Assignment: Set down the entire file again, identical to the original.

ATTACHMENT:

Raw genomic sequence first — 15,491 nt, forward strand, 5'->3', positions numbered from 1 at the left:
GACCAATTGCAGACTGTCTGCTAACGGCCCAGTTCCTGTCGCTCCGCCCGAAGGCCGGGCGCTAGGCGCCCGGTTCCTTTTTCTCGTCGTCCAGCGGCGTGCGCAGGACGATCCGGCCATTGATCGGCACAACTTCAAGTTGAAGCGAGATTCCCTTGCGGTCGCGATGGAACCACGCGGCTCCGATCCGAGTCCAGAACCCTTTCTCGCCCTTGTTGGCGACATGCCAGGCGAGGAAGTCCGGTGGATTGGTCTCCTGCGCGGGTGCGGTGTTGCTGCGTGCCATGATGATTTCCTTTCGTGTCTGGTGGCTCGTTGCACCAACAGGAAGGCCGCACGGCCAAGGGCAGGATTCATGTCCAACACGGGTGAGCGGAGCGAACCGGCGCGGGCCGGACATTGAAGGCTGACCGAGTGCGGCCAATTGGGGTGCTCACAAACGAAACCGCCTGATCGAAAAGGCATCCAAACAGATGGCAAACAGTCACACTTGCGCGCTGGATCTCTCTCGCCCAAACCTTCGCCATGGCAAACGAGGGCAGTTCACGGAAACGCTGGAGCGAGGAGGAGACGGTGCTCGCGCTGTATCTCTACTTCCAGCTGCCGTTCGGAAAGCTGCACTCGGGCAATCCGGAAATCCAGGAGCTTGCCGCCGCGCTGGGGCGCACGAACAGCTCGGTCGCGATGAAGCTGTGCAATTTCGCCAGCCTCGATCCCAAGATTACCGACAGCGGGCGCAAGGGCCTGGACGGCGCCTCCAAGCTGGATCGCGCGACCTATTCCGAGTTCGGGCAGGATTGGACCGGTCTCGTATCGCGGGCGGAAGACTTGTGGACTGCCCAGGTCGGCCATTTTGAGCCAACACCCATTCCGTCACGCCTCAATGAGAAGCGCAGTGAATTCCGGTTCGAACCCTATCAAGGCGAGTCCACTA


Raw genomic sequence first — 15,491 nt, forward strand, 5'->3', positions numbered from 1 at the left:
GACCAATTGCAGACTGTCTGCTAACGGCCCAGTTCCTGTCGCTCCGCCCGAAGGCCGGGCGCTAGGCGCCCGGTTCCTTTTTCTCGTCGTCCAGCGGCGTGCGCAGGACGATCCGGCCATTGATCGGCACAACTTCAAGTTGAAGCGAGATTCCCTTGCGGTCGCGATGGAACCACGCGGCTCCGATCCGAGTCCAGAACCCTTTCTCGCCCTTGTTGGCGACATGCCAGGCGAGGAAGTCCGGTGGATTGGTCTCCTGCGCGGGTGCGGTGTTGCTGCGTGCCATGATGATTTCCTTTCGTGTCTGGTGGCTCGTTGCACCAACAGGAAGGCCGCACGGCCAAGGGCAGGATTCATGTCCAACACGGGTGAGCGGAGCGAACCGGCGCGGGCCGGACATTGAAGGCTGACCGAGTGCGGCCAATTGGGGTGCTCACAAACGAAACCGCCTGATCGAAAAGGCATCCAAACAGATGGCAAACAGTCACACTTGCGCGCTGGATCTCTCTCGCCCAAACCTTCGCCATGGCAAACGAGGGCAGTTCACGGAAACGCTGGAGCGAGGAGGAGACGGTGCTCGCGCTGTATCTCTACTTCCAGCTGCCGTTCGGAAAGCTGCACTCGGGCAATCCGGAAATCCAGGAGCTTGCCGCCGCGCTGGGGCGCACGAACAGCTCGGTCGCGATGAAGCTGTGCAATTTCGCCAGCCTCGATCCCAAGATTACCGACAGCGGGCGCAAGGGCCTGGACGGCGCCTCCAAGCTGGATCGCGCGACCTATTCCGAGTTCGGGCAGGATTGGACCGGTCTCGTATCGCGGGCGGAAGACTTGTGGACTGCCCAGGTCGGCCATTTTGAGCCAACACCCATTCCGTCACGCCTCAATGAGAAGCGCAGTGAATTCCGGTTCGAACCCTATCAAGGCGAGTCCACTA